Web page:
Monthly Archives: April 2017

Student Data Mobility, Diversity and Inclusion, and Emerging Trends for 2017

April 27th, 2017

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In light of our new administration and changes in the international landscape, there are positive efforts being done to advocate for internationalism and foster partnerships. ACEI and AICE President, Jasmin Saidi-Kuehnert, is in Australia signing the Groningen Declaration on behalf of ACEI and the Association of International Credential Evaluators, Inc. (AICE) to move our profession forward.

What is the Groningen Declaration?

According to their website, “The Groningen Declaration seeks common ground in best serving the academic and professional mobility needs of citizens world wide by bringing together key stakeholders in the Digital Student Data Ecosystem – we make Digital Student Data Portability happen. Citizens world wide should be able to consult and share their authentic educational data with whomever they want, whenever they want, wherever they are.”

Students are technically savvy more than ever. International admissions offices should provide positive messages while adapting to the advances of technology.  More than 80% of international students use their mobile devices to conduct their communication. Not only do we have to address the advancements in technology, we need to provide positive messages that international students and immigrants are welcome and safe at our campuses and in our country. Diversity and inclusion helps foster this message.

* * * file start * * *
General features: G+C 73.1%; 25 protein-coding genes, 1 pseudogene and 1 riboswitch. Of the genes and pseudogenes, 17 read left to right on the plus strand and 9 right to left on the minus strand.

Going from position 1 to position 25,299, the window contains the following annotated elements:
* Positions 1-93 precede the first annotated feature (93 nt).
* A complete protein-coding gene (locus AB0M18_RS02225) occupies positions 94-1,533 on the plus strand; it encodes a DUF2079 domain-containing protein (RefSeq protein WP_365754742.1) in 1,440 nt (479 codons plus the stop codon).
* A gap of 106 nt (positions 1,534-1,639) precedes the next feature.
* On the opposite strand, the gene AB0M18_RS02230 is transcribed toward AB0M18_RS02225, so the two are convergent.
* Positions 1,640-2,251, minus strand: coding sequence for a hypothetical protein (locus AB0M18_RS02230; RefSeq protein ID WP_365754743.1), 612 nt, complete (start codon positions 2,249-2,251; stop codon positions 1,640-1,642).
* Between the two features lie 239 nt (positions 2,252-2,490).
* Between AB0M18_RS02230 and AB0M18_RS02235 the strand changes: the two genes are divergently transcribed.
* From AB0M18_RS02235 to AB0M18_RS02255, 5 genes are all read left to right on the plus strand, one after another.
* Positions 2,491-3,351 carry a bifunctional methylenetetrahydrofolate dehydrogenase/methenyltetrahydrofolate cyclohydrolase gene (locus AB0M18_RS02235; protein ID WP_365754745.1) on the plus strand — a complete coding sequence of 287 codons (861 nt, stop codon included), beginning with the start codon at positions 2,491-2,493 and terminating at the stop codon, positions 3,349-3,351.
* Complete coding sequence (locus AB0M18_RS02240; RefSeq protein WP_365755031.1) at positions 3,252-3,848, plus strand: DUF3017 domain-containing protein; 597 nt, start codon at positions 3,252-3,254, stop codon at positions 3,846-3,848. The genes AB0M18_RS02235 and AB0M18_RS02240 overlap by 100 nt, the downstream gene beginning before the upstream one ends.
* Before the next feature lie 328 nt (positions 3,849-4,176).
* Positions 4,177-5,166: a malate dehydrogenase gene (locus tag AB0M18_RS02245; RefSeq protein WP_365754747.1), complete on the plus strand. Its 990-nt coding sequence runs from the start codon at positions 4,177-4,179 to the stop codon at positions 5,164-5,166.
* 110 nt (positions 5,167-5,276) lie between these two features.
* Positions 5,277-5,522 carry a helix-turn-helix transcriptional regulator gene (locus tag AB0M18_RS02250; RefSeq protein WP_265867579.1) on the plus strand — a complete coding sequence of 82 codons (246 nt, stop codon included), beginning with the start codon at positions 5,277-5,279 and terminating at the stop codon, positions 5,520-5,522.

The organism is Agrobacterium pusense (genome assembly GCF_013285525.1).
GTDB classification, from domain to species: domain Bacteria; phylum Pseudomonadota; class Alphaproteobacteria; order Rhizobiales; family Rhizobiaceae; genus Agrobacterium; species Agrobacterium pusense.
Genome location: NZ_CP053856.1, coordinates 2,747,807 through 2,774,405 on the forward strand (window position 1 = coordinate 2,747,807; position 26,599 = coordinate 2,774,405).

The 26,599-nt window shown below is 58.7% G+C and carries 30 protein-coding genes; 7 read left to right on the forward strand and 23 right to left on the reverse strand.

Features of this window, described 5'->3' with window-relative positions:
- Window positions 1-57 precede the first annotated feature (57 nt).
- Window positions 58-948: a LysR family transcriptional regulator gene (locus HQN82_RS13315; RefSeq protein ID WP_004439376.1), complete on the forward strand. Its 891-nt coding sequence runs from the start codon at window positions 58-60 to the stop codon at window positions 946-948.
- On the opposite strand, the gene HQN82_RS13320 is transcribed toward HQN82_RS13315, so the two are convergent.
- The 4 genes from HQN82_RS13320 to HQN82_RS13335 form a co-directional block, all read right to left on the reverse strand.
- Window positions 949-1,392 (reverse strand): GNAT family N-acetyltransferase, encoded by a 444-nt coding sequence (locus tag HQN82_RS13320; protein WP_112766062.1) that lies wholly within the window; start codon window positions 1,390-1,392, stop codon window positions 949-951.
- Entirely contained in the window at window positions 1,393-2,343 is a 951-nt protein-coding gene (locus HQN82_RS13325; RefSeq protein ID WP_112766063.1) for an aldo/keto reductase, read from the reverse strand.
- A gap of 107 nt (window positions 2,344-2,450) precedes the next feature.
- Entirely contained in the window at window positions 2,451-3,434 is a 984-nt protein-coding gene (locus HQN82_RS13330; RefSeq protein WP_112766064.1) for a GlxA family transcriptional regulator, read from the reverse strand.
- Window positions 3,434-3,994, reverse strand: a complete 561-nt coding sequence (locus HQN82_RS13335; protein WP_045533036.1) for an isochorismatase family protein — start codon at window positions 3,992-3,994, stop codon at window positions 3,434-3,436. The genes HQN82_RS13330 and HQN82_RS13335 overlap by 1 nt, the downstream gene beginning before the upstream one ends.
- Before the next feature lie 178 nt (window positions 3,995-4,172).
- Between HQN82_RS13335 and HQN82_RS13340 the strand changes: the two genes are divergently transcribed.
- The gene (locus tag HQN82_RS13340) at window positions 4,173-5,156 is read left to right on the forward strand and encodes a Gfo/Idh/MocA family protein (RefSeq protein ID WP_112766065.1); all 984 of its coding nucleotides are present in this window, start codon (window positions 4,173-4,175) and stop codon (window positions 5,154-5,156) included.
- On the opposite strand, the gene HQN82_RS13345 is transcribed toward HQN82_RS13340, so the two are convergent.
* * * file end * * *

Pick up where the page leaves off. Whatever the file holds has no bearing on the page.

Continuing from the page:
What is diversity and inclusion?

Diversity is any aspect that can be used to differentiate groups and people from one another, but it also means appreciation of and respect for differences in ethnicity, gender, age, national origin, disability, sexual orientation, education, and religion. Inclusion is about focusing on the needs of everyone and ensuring the right conditions are in place for each person to achieve their greatest potential.

There are many factors that increase the need for student data mobility:

  • Rising demand for immediate information. There is a huge increase in the use of apps and the need for immediate communication. (Whatsapp, Viber, Tango, WeChat, Skype, etc.).
  • Key players for international student data mobility and referrals include USA, UK, Australia, Germany, Canada, France, China, and New Zealand.
  • Rising popularity of transnationalism. The forces of globalization and transnationalism have transformed many countries once known as immigrant countries into both immigrant and emigrant countries such as Australia, New Zealand, Canada and Singapore.
  • Rise of web-based technology and learning. This is often called online learning or e-learning because it includes online course content. Discussion forums via email, videoconferencing, and live lectures (videostreaming) are all possible through the web. Web pages may contain hyperlinks to other parts of the web, giving access to a vast amount of web-based information.